Uncaged

  • June 7Varsity softball takes on Regionals this Saturday, June 9, 2018.

  • June 6There is an NHS meeting during B Lunch for all students invited to the program.

  • June 5The last day to order your 2018 yearbook is on the last day of school, Tuesday, June 12.

The electronic apocalypse

Electronic devices are demolishing the use of books

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“Reading is so dumb,” fellow students say in English classrooms. “You’re telling me I have to read 75 pages a week? I can’t read that much in a year.”

Everywhere, people have their noses shoved in their electronic devices, without the courtesy to look where they’re going. Some students say that reading books takes up too much time, but according to a poll on Goodreads, a free website for book lovers, out of 5829 voters, 37 percent said that reading a 300 page book only takes them 3-6 hours. Though, it definitely depends on the type of book.

It is understandable for teens who work, play sports or have other time-consuming after school activities to not have much time to read when they get home. However, according to iKeepSafe, an international alliance of policy leaders, educators, law enforcement members, technology experts, public health experts and advocates who track global trends and issues about digital products and their affect on children, kids ages 8-18 spend on average 44.5 hours per week in front of screens. If kids can find that much time in a week to blankly stare at a screen, they can take a few hours out to read.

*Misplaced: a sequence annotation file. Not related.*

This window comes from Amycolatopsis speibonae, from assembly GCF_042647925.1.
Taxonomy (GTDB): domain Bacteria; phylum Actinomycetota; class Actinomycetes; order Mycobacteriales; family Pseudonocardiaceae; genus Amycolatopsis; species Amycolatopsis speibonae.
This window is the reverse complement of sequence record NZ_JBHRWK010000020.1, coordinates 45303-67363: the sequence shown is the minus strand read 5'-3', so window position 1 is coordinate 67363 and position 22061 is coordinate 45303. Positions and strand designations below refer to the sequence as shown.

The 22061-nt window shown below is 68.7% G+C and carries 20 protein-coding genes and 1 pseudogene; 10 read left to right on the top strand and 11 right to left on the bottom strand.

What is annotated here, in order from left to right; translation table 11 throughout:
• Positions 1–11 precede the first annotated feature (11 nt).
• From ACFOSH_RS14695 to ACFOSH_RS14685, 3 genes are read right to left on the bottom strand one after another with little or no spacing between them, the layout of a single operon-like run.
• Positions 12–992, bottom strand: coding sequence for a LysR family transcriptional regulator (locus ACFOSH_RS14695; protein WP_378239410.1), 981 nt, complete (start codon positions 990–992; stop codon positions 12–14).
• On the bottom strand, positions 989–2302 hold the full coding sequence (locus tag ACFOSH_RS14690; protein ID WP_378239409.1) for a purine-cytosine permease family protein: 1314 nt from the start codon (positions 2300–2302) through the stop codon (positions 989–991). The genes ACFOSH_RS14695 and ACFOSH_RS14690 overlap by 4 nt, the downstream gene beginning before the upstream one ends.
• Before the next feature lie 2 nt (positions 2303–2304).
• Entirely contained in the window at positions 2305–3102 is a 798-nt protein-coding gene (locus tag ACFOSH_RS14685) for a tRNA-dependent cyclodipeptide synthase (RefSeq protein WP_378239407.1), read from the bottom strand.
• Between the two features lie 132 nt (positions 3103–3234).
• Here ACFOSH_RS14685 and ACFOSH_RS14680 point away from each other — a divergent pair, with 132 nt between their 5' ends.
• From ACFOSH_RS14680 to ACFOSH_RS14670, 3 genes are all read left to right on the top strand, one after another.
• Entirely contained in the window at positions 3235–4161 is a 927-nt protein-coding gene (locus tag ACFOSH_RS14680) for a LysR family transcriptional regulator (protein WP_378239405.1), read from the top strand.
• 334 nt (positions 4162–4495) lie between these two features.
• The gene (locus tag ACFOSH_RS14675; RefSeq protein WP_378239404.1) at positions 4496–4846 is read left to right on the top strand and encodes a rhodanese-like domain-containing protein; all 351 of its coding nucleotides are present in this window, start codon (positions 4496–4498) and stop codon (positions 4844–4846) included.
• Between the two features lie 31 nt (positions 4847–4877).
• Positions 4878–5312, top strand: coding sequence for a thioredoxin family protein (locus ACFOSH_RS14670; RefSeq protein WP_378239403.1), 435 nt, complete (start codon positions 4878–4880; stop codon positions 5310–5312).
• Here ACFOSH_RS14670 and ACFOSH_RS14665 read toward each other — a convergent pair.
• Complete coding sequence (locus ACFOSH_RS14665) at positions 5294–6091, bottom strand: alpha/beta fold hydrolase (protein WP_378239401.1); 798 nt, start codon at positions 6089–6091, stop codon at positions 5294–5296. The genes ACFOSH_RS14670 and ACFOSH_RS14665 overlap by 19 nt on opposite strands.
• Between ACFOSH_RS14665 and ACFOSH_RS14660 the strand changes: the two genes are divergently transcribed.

To this fact, some students would simply state that reading is boring, and that they have better things to do than read a dumb book. Reading is anything but dull.

Now, it is not a secret that, compared to a five-year-old, an adult tends to barely use his imagination.

According to David Straker, author of Creative Minds, which is one of the largest full-information sites on how to be creative, at about five years of age, kids use about 80 percent of their creative potential. But, by the age of 12, their creative output has declined to about two percent. Reading, according to Straker, is one of the things that can help keep the imagination hard at work.

Another common excuse to avoid reading is that it simply does not appeal to students, but it is no excuse. Books come in all different types of genres, just like movies, yet people can not seem to get enough of the films on the big screen.

So, put down the phone, throw those excuses out the door and pick up a novel. Reading can be just as addictive as playing an awesome video game, or feel as necessary as texting back a friend. Books can take anyone anywhere they want to go. They just have to be willing to take the ride.

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The electronic apocalypse